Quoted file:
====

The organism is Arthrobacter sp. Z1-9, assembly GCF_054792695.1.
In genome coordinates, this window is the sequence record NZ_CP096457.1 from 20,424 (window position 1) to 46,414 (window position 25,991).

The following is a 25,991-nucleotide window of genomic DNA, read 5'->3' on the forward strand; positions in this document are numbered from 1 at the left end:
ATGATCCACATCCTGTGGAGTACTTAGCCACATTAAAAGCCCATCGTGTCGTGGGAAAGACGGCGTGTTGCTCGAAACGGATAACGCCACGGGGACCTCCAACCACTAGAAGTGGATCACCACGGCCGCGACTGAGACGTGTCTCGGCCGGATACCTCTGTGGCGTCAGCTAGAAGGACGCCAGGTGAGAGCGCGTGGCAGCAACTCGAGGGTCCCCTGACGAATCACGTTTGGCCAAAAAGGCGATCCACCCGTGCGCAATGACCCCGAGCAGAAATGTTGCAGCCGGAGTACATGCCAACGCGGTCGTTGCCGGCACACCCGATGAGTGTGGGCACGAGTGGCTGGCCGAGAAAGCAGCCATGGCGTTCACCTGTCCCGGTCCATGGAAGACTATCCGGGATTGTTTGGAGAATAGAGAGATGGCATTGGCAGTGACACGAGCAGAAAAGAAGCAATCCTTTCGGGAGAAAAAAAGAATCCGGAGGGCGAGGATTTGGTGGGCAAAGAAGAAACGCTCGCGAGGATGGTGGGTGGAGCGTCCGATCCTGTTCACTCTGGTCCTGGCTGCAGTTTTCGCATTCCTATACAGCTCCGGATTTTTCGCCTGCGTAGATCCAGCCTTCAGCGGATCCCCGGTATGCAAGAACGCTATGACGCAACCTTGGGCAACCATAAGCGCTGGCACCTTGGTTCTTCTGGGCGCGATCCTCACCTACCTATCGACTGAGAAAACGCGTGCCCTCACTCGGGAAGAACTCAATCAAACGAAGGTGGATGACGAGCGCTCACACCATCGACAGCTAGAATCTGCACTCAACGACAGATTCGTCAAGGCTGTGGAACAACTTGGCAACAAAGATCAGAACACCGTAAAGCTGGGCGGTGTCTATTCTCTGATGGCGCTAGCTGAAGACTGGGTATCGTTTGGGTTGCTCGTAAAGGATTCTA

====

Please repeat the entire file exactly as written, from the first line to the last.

The organism is Arthrobacter sp. Z1-9, assembly GCF_054792695.1.
In genome coordinates, this window is the sequence record NZ_CP096457.1 from 20,424 (window position 1) to 46,414 (window position 25,991).

The following is a 25,991-nucleotide window of genomic DNA, read 5'->3' on the forward strand; positions in this document are numbered from 1 at the left end:
ATGATCCACATCCTGTGGAGTACTTAGCCACATTAAAAGCCCATCGTGTCGTGGGAAAGACGGCGTGTTGCTCGAAACGGATAACGCCACGGGGACCTCCAACCACTAGAAGTGGATCACCACGGCCGCGACTGAGACGTGTCTCGGCCGGATACCTCTGTGGCGTCAGCTAGAAGGACGCCAGGTGAGAGCGCGTGGCAGCAACTCGAGGGTCCCCTGACGAATCACGTTTGGCCAAAAAGGCGATCCACCCGTGCGCAATGACCCCGAGCAGAAATGTTGCAGCCGGAGTACATGCCAACGCGGTCGTTGCCGGCACACCCGATGAGTGTGGGCACGAGTGGCTGGCCGAGAAAGCAGCCATGGCGTTCACCTGTCCCGGTCCATGGAAGACTATCCGGGATTGTTTGGAGAATAGAGAGATGGCATTGGCAGTGACACGAGCAGAAAAGAAGCAATCCTTTCGGGAGAAAAAAAGAATCCGGAGGGCGAGGATTTGGTGGGCAAAGAAGAAACGCTCGCGAGGATGGTGGGTGGAGCGTCCGATCCTGTTCACTCTGGTCCTGGCTGCAGTTTTCGCATTCCTATACAGCTCCGGATTTTTCGCCTGCGTAGATCCAGCCTTCAGCGGATCCCCGGTATGCAAGAACGCTATGACGCAACCTTGGGCAACCATAAGCGCTGGCACCTTGGTTCTTCTGGGCGCGATCCTCACCTACCTATCGACTGAGAAAACGCGTGCCCTCACTCGGGAAGAACTCAATCAAACGAAGGTGGATGACGAGCGCTCACACCATCGACAGCTAGAATCTGCACTCAACGACAGATTCGTCAAGGCTGTGGAACAACTTGGCAACAAAGATCAGAACACCGTAAAGCTGGGCGGTGTCTATTCTCTGATGGCGCTAGCTGAAGACTGGGTATCGTTTGGGTTGCTCGTAAAGGATTCTA